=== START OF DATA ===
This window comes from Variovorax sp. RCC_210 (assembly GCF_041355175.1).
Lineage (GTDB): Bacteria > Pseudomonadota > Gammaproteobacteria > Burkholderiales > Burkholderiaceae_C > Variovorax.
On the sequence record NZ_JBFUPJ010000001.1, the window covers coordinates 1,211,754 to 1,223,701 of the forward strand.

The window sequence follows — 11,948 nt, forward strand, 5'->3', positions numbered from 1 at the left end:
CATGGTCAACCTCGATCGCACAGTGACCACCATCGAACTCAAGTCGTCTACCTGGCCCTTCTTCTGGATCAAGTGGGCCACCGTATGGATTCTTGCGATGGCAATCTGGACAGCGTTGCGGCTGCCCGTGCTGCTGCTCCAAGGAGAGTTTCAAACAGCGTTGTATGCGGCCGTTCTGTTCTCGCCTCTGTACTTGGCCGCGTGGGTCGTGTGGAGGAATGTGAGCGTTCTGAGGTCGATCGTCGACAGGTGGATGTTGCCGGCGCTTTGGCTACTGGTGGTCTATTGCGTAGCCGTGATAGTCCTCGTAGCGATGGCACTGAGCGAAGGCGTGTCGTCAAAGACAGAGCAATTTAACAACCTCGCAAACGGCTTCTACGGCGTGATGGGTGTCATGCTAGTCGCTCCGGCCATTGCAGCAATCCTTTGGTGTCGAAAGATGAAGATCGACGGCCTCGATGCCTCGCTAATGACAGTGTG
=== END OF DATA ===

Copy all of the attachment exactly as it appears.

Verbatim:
This window comes from Variovorax sp. RCC_210 (assembly GCF_041355175.1).
Lineage (GTDB): Bacteria > Pseudomonadota > Gammaproteobacteria > Burkholderiales > Burkholderiaceae_C > Variovorax.
On the sequence record NZ_JBFUPJ010000001.1, the window covers coordinates 1,211,754 to 1,223,701 of the forward strand.

The window sequence follows — 11,948 nt, forward strand, 5'->3', positions numbered from 1 at the left end:
CATGGTCAACCTCGATCGCACAGTGACCACCATCGAACTCAAGTCGTCTACCTGGCCCTTCTTCTGGATCAAGTGGGCCACCGTATGGATTCTTGCGATGGCAATCTGGACAGCGTTGCGGCTGCCCGTGCTGCTGCTCCAAGGAGAGTTTCAAACAGCGTTGTATGCGGCCGTTCTGTTCTCGCCTCTGTACTTGGCCGCGTGGGTCGTGTGGAGGAATGTGAGCGTTCTGAGGTCGATCGTCGACAGGTGGATGTTGCCGGCGCTTTGGCTACTGGTGGTCTATTGCGTAGCCGTGATAGTCCTCGTAGCGATGGCACTGAGCGAAGGCGTGTCGTCAAAGACAGAGCAATTTAACAACCTCGCAAACGGCTTCTACGGCGTGATGGGTGTCATGCTAGTCGCTCCGGCCATTGCAGCAATCCTTTGGTGTCGAAAGATGAAGATCGACGGCCTCGATGCCTCGCTAATGACAGTGTG